Sjunde AP-Fonden v. Activision Blizzard Inc.: What May be Common May not be Right

Reprinted from: Quorum: Insights Into Corporate Governance, M&A and Securities Law | April 10, 2024

In another impactful decision, the Delaware Court of Chancery in Sjunde AP-Fonden v. Activision Blizzard Inc. again stressed the importance of the statutory text of the DGCL to dismiss claims by the plaintiffs alleging that the board violated Section 251 of the DGCL in approving Activision Blizzard, Inc.’s merger with Microsoft, Corp.  As with Moelis, the Court recognized the market practice that sophisticated parties may continue to negotiate and finalize agreements and disclosure schedules “up until the moment a deal closes, if not beyond” but noted that “[w]here market practice exceeds the generous bounds of private ordering afforded by the DGCL, then market practice needs to check itself.”

In the case, the plaintiff alleged that the board of directors of Activision did not comply with the requirements in Section 251 of the DGCL in approving a merger agreement that was missing certain relevant sections necessary for execution, such as the newly formed company’s charter and a company disclosure letter, a common practice in merger negotiations. The final merger agreement reflected the completion of those missing items, but Activision’s board did not review and approve the final executed version of the agreement. Section 251(b) of the DGCL provides, in relevant part, that “the board of directors of each corporation which desires to merge or consolidate shall adopt a resolution approving an agreement of merger or consolidation and declaring its advisability” and requires that the merger agreement state certain terms. 

Distinguishing between a true execution-ready agreement and what is required under Section 251(b), the Court held that “[a]t bare minimum Section 251(b) requires a board to approve an essentially complete version of the merger agreement.”  In agreement with the plaintiff, the Court found that the draft merger agreement approved by the board of directors of Activision was not “essentially complete” and did not yet include, among other items:

(i) the company disclosure letter or disclosure schedules;

(ii) the surviving company’s charter;

(iii) the amount of consideration or Activision’s name as the target, instead including placeholders for both (although the Court noted that these items are typically added at signing to preserve confidentiality); or

(iv) resolution as to whether Activision would be permitted to declare and pay dividends between the signing and closing of the merger.

The board met a day before the merger agreement was executed and approved the then-current draft, delegating to an ad hoc committee negotiation of the final dividend point.  The final merger agreement executed the next day reflected the resolution of that issue and completion of the other missing items.  Noting that under DGCL Section 141(c)(2), “no committee shall have the power or authority” to approve of any matter required to be submitted to stockholders, the Court held that the board erred by not approving the merger agreement after resolution of the final open items.  In reviewing the claims in plaintiff’s motion for summary judgment, the Court held that it was “reasonably conceivable that the committee alone, and not the Board, approved the Dividend Provision” and “that the Board violated Section 141(c) by delegating to a committee approval of the Dividend Provision.”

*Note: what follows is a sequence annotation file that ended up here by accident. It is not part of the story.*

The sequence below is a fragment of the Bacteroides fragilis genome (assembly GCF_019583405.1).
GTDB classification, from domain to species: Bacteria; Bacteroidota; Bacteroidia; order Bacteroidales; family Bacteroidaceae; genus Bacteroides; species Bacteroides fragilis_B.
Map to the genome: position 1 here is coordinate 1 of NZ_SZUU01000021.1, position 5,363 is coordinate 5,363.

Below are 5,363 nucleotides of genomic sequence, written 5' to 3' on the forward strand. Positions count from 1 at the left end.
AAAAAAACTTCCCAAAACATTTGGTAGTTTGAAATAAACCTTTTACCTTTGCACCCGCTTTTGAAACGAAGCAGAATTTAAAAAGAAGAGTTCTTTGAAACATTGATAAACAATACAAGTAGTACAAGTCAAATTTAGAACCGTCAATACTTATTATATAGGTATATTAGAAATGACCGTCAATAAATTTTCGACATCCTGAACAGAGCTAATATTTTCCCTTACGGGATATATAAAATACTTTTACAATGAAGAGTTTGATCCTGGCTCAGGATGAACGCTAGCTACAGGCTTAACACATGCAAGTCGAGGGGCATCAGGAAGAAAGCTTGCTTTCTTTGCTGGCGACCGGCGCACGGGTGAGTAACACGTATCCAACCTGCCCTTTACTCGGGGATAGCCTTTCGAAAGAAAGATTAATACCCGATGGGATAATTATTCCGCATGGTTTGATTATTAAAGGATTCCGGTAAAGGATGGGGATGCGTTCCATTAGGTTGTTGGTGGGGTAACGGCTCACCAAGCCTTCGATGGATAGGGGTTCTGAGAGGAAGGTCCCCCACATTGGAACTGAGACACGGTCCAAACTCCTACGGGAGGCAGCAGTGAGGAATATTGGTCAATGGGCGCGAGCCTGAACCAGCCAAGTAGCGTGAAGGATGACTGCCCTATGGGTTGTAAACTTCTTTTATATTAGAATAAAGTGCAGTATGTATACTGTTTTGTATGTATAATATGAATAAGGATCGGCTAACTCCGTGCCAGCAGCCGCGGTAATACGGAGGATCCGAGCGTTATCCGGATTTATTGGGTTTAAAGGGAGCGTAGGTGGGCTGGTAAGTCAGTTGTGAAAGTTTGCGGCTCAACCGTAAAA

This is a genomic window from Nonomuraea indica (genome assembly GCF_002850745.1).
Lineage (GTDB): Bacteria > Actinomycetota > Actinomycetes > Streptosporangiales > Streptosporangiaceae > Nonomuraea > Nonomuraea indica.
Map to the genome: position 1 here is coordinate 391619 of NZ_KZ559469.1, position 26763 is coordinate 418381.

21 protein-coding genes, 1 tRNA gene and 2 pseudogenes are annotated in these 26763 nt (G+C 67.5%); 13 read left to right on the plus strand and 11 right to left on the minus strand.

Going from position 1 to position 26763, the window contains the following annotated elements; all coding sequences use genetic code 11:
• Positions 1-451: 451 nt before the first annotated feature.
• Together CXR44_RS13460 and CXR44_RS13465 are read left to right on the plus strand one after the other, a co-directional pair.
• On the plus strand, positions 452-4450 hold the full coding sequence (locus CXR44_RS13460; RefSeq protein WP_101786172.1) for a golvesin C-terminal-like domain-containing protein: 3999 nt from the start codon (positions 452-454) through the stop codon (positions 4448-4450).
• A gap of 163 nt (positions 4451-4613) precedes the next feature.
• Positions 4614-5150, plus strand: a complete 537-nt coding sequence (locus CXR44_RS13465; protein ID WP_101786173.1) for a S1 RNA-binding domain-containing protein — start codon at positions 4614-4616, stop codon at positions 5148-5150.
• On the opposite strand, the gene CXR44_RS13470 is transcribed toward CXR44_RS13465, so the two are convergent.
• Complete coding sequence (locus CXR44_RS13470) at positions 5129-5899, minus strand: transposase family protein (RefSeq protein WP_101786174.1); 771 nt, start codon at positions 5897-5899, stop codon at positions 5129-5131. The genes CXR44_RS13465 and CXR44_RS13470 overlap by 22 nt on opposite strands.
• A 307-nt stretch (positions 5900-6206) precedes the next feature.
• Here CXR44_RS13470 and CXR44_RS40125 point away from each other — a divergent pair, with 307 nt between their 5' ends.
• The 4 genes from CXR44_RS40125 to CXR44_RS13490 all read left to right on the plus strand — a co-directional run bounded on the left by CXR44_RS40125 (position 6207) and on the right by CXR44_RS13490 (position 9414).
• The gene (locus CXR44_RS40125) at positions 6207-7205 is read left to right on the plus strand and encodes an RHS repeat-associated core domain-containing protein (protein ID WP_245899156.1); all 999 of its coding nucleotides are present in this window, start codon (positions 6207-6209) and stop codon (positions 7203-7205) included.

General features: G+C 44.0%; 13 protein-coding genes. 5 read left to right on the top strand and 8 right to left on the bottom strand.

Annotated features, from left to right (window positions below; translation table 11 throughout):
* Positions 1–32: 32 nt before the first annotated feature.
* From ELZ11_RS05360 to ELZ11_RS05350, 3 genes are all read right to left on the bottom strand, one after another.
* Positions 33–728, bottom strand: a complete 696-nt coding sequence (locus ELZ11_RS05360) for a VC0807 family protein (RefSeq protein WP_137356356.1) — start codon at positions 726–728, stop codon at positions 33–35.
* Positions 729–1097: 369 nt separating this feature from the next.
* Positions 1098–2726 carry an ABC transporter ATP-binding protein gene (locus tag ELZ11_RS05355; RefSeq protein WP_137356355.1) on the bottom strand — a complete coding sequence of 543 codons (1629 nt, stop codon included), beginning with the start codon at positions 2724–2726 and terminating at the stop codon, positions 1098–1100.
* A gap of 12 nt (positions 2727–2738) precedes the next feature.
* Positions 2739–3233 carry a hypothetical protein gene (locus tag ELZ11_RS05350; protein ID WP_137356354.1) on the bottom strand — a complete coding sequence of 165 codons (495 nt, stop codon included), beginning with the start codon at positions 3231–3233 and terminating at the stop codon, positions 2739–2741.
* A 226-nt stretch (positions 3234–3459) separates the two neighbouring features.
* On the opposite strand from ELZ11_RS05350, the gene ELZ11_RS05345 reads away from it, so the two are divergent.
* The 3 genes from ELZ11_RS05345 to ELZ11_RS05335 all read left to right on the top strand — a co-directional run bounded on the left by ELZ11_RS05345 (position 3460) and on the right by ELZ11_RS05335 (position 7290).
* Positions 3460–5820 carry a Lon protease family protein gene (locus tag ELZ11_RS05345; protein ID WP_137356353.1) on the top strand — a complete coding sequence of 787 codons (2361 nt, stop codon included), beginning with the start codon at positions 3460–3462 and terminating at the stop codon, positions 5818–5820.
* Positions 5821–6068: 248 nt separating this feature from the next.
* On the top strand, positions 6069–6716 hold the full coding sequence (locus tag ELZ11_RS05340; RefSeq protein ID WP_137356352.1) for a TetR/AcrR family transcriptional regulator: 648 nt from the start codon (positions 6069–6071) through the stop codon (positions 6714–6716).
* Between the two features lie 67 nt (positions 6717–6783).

The Court also refused to dismiss the plaintiff’s claim that the Activision board violated Section 251(c) of the DGCL, which states, in relevant part, that the merger agreement be submitted to the stockholders, that notice of a meeting shall be given, and that such “notice shall contain a copy of the agreement or a brief summary thereof.”  The Court found that Activision’s notice did not meet either option required by Section 251(c) because (1) the merger agreement attached to the proxy statement for the stockholder meeting did not comply with Section 251(b) in that the agreement did not include the charter for the surviving corporation, and (2) the stockholder notice did not contain a summary of the merger agreement.  The Court agreed with the defendant that the proxy statement itself included a detailed summary of the merger agreement but again relying on a strict construction of the statute, held that “the proxy statement is not the notice.”

Looking forward, both acquirors and target companies should pay close attention to statutory requirements for approval of merger agreements and, if applicable, consider holding final board meetings, or reapproving or ratifying agreements once all documents, exhibits and schedules are in final form with no open or missing items.